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Robot nannies, virtual teachers and many more: iFLYTEK's VP on the future of AI

By Zhao Chenchen, Liu Wei

 , Updated 11:04, 01-Apr-2024

Editor's note: Generative AI tools like ChatGPT, Midjourney and Sora have been fueling our daily discussions recently for their jaw-dropping capabilities. However, this initial excitement also comes with anxiety: What exactly can we expect from AI? Are fears of human labor being replaced by AI warranted? Can we find ways to coexist? In this special series of Tech Talk, we invite scholars and industry experts to explore these questions and see if we can find any common ground. This episode will talk about what applications AI technology has been used for and what the future holds for the industry.

From OpenAI's powerful human-like conversational chatbot ChatGPT to text-to-video model Sora, the recent buzz over AI has ignited the world's excitement on its fast advance and wild potential for the future.

As astonishing as Sora's videos are, iFLYTEK Vice President Fang Ming says there's plenty of room for Sora to grow, a chance which may be exploited by other companies.

"[Sora] can sometimes encounter failures. It can honestly generate nonsense, not only in text but also in images and videos," Fang told CGTN in an exclusive interview at the 6th Art and Science International Exhibition and Symposium, sharing his insights as an industry insider.

While Sora will continuously keep evolving, other companies can innovate different algorithms by adjusting parameters, data learning paths and the weighting coefficients of feedback to achieve completely different results, Fang said. "It's like climbing a mountain; whether we approach from the north or south side, each has its own advantages and disadvantages."

He admitted there is still a gap between the U.S. and China in terms of computing power, which is one of the key ingredients to push forward AI technology. However, he said highly efficient algorithms can largely compensate for an insufficiency in computing power, especially when the data is taken from China's massive amount of collected data. it's this which makes him feel "very much confident in China's AI advance."

Technology into reality

As an industry insider, Fang has revealed an array of practical applications for AI.

An AI-assisted medical diagnostic system that iFLYTEK has developed can prompt alternative diagnosis alerts if doctors misdiagnose patients.

"It can assist rural doctors in improving their diagnostic skills and enabling them to achieve a level of expertise similar to that of experts in big cities," Fang said. "The number of inaccurate and incorrect diagnoses we corrected nationwide are over 1 million. If even 10 percent of these cases involved critical illnesses, it can be considered that we have potentially saved 100,000 lives."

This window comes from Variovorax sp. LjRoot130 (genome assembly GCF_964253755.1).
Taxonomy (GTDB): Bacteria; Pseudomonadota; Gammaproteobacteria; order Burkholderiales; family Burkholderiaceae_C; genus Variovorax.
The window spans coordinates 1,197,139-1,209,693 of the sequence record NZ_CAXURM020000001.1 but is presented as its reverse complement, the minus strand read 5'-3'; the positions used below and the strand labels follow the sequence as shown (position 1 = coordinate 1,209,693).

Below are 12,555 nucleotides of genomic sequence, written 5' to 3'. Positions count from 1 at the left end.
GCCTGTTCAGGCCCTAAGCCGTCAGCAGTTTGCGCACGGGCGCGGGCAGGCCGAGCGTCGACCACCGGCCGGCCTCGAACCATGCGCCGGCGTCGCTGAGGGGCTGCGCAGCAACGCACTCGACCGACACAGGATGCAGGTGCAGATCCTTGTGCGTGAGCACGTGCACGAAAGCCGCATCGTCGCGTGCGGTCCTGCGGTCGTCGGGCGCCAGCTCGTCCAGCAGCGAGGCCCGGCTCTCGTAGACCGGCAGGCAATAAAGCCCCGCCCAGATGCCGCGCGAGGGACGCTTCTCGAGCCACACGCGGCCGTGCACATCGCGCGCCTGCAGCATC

iFLYTEK also created an AI system that can tailor classes to individual students based on their previous performance. "The learning time for children will be shorter, with higher efficiency and better performance," said Fang.

Their technology has been used for pig farming as well. Fang mentioned China lags behind in automation and intelligence in the agricultural sector when compared with many countries.

Raising pigs has a crucial parameter called the "feed-to-meat" ratio. This refers to how much feed a pig consumes to gain a pound of meat. In some developed countries, the ratio can be around 2.6, meaning it takes about 2.6 pounds of feed to increase a pig's weight by one pound. 

"In our country, the industry's average is around 4 to 5. Our pigs need to consume nearly twice as much feed to gain a pound of meat."

That's where AI comes in. Fang said their AI system can replace at least 60 percent manpower in pig farming.

"With the algorithm, robots can assess the weight gain of each pig by just taking a look at them."

When a pig reaches its target weight for the day but still goes to the feeder, the feeder will turn off automatically, preventing the pig from overeating. This ensures that all the pigs have nearly identical weights when they are ready for market, minimizing feed waste and enabling precision feeding.

The AI can also assess the pigs' health by monitoring pigs' grunts, saving on medicine costs.

Practical and emotional functions

Fang said he believes in the future, everyone will have their own virtual secretary, virtual assistant, virtual teacher, and even virtual pets and idols. It means the AI technology will not only be a practical helper for human beings to do chores smartly, but provide in-time emotional value.

He gave a scenario where someone gets home. "[Your service robot] might say something like, 'Hi, you seem a bit unhappy today. I can tell work must have been tough. How about this? I learned a new song today, and I'd like to sing it for you to cheer you up. What do you think?'"

In the scenario, the robot doesn't need its owner to make requests any more, Fang pointed out. "It proactively suggests things based on its assessment of your mood."

"I think that's a meaningful aspect as well," said Fang.

Video edited by Gao Yunxin, Liu Wei

Cover image by Sa Ren

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